Eventually, effective communication can halt all together. The relationship itself is reduced to a smoldering pile of text message grocery requests, a canned “How was your day?” followed with “Busy,” exchange when you come home exhausted, and mumbled weekend plans before bed.
This happens, I know, because it happened to us.
We swore it wouldn’t, but lookie there. We always assumed that having children was the culprit of unhappy marriages, and while the stress of co-raising an entire human being (or three) undoubtedly doesn’t help and is often used as a “band-aid” distraction for people who no longer enjoy talking to each other, I’ve learned that it’s crumbling communication, at the core, that makes things fall apart.
I’m not saying you have to delve into an intellectual discussion on the societal implications of The Great Gatsby over dinner, but you do have to work. At least a little. For Justin and me, that work has involved taking the time to cook meals at home, sit together and eat them at the table, and converse. Does that mean we’re often not done with the dishes until nine o’clock at night? Yes. Does that mean we have less time for “unwinding” and watching television? Yes. And is it worth it?
Oh, hell yes. It turns out there are other ways to unwind.
Near the beginning of each week, we try to ask each other three questions:
1) How did you feel loved this past week?
2) What plans do you have coming up in the week ahead?
3) What can I do to help make your life easier this coming week?
The first time we tried it, we couldn’t answer #1. We knew we felt loved. We said it to each other every day on our ways out the door and just before bed, but we didn’t know how. Those little acts that had come so naturally before — always greeting each other with a hug and a kiss, grabbing a beer for the other when we grabbed one for ourselves, buying each other thoughtful anniversary gifts — had somehow fallen by the wayside, and our sad little answer was, “Well, because you told me you do.”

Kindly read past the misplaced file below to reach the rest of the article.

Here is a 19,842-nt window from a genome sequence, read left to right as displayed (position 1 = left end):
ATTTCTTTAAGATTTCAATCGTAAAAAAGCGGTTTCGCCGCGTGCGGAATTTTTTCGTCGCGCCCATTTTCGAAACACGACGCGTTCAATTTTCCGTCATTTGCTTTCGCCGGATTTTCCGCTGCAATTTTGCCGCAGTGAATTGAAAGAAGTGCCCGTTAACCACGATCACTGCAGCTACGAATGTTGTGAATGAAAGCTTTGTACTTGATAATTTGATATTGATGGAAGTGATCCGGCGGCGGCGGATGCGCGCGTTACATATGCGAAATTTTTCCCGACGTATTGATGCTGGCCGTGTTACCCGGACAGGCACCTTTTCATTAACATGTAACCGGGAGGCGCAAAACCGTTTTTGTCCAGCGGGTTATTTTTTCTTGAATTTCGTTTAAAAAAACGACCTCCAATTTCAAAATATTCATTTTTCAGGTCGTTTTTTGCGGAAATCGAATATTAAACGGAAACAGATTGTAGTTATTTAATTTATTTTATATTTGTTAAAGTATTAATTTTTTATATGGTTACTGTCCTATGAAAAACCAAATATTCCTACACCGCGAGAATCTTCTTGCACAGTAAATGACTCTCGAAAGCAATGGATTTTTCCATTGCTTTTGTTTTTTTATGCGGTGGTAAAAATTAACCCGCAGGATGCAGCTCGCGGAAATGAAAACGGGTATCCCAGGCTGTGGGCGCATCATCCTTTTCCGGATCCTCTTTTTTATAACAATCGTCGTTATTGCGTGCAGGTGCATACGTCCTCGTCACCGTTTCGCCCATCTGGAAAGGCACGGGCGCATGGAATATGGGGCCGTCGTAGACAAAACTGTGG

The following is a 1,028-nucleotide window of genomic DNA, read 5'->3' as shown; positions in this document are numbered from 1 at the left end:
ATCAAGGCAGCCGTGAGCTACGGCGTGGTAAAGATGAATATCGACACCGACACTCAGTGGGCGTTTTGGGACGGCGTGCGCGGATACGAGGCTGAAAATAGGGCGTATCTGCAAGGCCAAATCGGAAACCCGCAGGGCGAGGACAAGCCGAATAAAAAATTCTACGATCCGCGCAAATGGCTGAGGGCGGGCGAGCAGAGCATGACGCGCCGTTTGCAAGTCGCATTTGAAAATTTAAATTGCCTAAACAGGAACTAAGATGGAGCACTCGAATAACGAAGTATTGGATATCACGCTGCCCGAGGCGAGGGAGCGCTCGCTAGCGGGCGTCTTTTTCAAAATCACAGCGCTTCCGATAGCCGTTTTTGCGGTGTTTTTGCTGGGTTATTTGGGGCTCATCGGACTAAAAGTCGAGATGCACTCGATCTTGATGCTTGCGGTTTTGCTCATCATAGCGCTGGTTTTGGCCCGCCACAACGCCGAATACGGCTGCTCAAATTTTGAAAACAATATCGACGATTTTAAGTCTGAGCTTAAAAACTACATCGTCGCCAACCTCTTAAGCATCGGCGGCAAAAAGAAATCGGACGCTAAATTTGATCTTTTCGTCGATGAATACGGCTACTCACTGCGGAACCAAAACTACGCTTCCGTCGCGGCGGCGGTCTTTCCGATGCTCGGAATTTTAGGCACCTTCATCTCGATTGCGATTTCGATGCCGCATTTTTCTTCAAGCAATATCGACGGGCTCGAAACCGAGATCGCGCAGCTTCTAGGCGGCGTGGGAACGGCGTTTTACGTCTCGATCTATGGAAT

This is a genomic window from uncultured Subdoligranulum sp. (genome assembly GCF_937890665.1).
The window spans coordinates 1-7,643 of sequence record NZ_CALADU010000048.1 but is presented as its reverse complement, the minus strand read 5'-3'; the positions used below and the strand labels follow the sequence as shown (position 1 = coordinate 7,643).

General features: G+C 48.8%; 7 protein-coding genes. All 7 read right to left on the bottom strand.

That first conversation lasted for hours. I realized that instead of getting to know him better over the years, I’d wasted all that time just assuming that I already did. But the truth is, we all change. Our aspirations, our desires, our joys, and our sorrows shift and move in a kaleidoscope invisible to anyone but ourselves and those we choose to tell. Even in a relationship as close as marriage, our daily experiences are still just our own. We don’t talk about them, and yet we’re still somehow surprised when our significant other turns into a familiar stranger.
It’s taken us some time to fully form this new habit of ours. And sometimes, on the weekends or the occasional busy night, we’ll still order takeout and eat it in front of the television for a good, old-fashioned dose of comatose zombie time. But we can do that now, I think, because those nights no longer represent just one in a long string of avoidance.
Hard as it is for me — for us — to admit this to the world at large, it’s important. It’s important because too often people feel that if a relationship is “good,” it shouldn’t require work. But making or maintaining anything good in this world is work.
And we should probably know that.
(We’re celebrating our seven — seven! — year wedding anniversary on Sunday. What do you do to keep your relationship vibrant? If you’re single, I apologize for this post. But you should totally bookmark it for future reference.)